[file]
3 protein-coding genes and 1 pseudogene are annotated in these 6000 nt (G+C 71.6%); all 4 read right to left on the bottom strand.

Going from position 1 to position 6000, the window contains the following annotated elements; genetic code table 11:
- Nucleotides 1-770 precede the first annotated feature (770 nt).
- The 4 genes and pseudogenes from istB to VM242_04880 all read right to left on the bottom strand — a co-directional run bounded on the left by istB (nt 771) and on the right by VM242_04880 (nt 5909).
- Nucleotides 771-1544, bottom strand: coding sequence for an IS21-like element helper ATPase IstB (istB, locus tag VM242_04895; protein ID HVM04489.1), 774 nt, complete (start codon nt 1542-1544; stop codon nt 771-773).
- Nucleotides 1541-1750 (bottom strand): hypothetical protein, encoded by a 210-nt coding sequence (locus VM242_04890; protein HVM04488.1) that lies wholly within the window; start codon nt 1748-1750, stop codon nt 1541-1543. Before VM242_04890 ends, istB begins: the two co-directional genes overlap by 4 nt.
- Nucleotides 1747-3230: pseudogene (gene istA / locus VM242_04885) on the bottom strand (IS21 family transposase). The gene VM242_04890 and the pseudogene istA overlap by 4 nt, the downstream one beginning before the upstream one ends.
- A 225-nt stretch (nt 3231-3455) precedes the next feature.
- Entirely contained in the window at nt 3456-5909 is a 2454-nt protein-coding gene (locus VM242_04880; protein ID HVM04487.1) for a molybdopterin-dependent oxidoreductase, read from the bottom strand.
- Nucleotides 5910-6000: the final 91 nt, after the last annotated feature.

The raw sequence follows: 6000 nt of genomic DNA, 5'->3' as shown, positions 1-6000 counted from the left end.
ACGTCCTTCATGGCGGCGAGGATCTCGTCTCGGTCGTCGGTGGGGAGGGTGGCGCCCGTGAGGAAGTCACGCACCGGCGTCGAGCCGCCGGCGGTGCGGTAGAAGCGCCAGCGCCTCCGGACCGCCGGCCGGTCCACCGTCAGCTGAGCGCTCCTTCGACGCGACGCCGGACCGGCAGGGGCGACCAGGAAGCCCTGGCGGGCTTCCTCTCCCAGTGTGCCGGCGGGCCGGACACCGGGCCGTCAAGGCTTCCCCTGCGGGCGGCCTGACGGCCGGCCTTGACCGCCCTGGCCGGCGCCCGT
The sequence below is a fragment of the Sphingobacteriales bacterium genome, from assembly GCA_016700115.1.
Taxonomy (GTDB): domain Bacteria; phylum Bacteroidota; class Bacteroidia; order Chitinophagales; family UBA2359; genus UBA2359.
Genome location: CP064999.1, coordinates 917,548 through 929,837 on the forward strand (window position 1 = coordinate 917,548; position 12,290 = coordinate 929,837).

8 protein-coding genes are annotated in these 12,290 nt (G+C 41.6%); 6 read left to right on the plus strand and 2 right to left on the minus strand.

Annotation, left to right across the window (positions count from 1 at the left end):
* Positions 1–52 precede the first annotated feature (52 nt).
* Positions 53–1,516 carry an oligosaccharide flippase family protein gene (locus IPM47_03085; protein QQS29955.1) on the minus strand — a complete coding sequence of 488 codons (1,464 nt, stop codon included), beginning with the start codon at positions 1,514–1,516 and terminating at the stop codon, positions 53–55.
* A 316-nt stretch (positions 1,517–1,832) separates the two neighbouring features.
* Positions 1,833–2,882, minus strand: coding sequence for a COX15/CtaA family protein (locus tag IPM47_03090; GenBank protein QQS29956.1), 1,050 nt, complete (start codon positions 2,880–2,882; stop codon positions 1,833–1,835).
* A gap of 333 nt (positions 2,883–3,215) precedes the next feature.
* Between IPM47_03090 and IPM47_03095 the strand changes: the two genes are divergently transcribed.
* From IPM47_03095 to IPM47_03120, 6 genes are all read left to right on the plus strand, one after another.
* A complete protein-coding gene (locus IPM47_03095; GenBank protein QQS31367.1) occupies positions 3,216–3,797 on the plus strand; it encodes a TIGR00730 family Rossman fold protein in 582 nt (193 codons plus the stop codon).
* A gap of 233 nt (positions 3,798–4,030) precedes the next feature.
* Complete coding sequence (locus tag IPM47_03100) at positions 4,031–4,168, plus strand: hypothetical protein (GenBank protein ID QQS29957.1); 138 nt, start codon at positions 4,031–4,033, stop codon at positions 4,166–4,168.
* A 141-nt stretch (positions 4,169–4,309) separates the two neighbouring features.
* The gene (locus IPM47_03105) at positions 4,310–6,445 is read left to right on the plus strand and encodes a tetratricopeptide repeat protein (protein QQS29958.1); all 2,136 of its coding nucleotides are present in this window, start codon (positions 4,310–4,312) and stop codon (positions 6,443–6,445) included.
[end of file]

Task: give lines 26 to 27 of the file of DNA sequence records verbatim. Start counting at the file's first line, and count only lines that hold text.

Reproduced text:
* A gap of 233 nt (positions 3,798–4,030) precedes the next feature.
* Complete coding sequence (locus tag IPM47_03100) at positions 4,031–4,168, plus strand: hypothetical protein (GenBank protein ID QQS29957.1); 138 nt, start codon at positions 4,031–4,033, stop codon at positions 4,166–4,168.